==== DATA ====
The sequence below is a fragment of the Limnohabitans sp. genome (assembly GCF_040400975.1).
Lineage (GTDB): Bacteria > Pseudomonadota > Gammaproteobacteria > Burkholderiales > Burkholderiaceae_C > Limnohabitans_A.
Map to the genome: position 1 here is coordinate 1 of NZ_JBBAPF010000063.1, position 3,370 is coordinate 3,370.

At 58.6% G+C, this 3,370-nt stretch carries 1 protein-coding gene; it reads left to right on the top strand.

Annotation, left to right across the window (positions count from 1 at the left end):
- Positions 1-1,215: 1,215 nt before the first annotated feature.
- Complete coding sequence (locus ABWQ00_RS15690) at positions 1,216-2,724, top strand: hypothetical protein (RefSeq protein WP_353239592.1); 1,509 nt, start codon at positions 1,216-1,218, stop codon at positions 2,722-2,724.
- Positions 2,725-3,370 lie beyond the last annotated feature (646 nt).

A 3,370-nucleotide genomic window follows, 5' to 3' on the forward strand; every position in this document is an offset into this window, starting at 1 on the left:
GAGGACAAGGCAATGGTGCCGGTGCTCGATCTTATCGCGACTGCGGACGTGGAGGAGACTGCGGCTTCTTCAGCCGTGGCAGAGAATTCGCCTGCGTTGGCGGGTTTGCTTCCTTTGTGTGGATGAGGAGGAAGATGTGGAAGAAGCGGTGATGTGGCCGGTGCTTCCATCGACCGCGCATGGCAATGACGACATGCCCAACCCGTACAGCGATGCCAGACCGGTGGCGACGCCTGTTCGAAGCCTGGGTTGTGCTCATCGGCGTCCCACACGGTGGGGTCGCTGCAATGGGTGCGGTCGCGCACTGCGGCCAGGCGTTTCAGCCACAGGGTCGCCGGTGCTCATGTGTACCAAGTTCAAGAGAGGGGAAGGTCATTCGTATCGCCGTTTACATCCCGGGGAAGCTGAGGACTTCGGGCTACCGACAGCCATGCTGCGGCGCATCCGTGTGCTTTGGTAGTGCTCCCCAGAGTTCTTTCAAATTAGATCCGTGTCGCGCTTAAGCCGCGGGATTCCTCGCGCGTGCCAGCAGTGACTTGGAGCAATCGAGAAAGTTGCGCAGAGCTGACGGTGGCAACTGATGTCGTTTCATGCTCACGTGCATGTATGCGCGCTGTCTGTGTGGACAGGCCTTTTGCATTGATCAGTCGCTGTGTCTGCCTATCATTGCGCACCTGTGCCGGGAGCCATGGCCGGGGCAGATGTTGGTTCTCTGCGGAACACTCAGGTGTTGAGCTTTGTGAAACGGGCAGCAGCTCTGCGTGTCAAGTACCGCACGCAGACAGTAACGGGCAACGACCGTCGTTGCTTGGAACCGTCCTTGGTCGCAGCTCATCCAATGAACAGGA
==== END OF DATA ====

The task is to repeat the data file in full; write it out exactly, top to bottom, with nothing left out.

The sequence below is a fragment of the Limnohabitans sp. genome (assembly GCF_040400975.1).
Lineage (GTDB): Bacteria > Pseudomonadota > Gammaproteobacteria > Burkholderiales > Burkholderiaceae_C > Limnohabitans_A.
Map to the genome: position 1 here is coordinate 1 of NZ_JBBAPF010000063.1, position 3,370 is coordinate 3,370.

At 58.6% G+C, this 3,370-nt stretch carries 1 protein-coding gene; it reads left to right on the top strand.

Annotation, left to right across the window (positions count from 1 at the left end):
- Positions 1-1,215: 1,215 nt before the first annotated feature.
- Complete coding sequence (locus ABWQ00_RS15690) at positions 1,216-2,724, top strand: hypothetical protein (RefSeq protein WP_353239592.1); 1,509 nt, start codon at positions 1,216-1,218, stop codon at positions 2,722-2,724.
- Positions 2,725-3,370 lie beyond the last annotated feature (646 nt).

A 3,370-nucleotide genomic window follows, 5' to 3' on the forward strand; every position in this document is an offset into this window, starting at 1 on the left:
GAGGACAAGGCAATGGTGCCGGTGCTCGATCTTATCGCGACTGCGGACGTGGAGGAGACTGCGGCTTCTTCAGCCGTGGCAGAGAATTCGCCTGCGTTGGCGGGTTTGCTTCCTTTGTGTGGATGAGGAGGAAGATGTGGAAGAAGCGGTGATGTGGCCGGTGCTTCCATCGACCGCGCATGGCAATGACGACATGCCCAACCCGTACAGCGATGCCAGACCGGTGGCGACGCCTGTTCGAAGCCTGGGTTGTGCTCATCGGCGTCCCACACGGTGGGGTCGCTGCAATGGGTGCGGTCGCGCACTGCGGCCAGGCGTTTCAGCCACAGGGTCGCCGGTGCTCATGTGTACCAAGTTCAAGAGAGGGGAAGGTCATTCGTATCGCCGTTTACATCCCGGGGAAGCTGAGGACTTCGGGCTACCGACAGCCATGCTGCGGCGCATCCGTGTGCTTTGGTAGTGCTCCCCAGAGTTCTTTCAAATTAGATCCGTGTCGCGCTTAAGCCGCGGGATTCCTCGCGCGTGCCAGCAGTGACTTGGAGCAATCGAGAAAGTTGCGCAGAGCTGACGGTGGCAACTGATGTCGTTTCATGCTCACGTGCATGTATGCGCGCTGTCTGTGTGGACAGGCCTTTTGCATTGATCAGTCGCTGTGTCTGCCTATCATTGCGCACCTGTGCCGGGAGCCATGGCCGGGGCAGATGTTGGTTCTCTGCGGAACACTCAGGTGTTGAGCTTTGTGAAACGGGCAGCAGCTCTGCGTGTCAAGTACCGCACGCAGACAGTAACGGGCAACGACCGTCGTTGCTTGGAACCGTCCTTGGTCGCAGCTCATCCAATGAACAGGA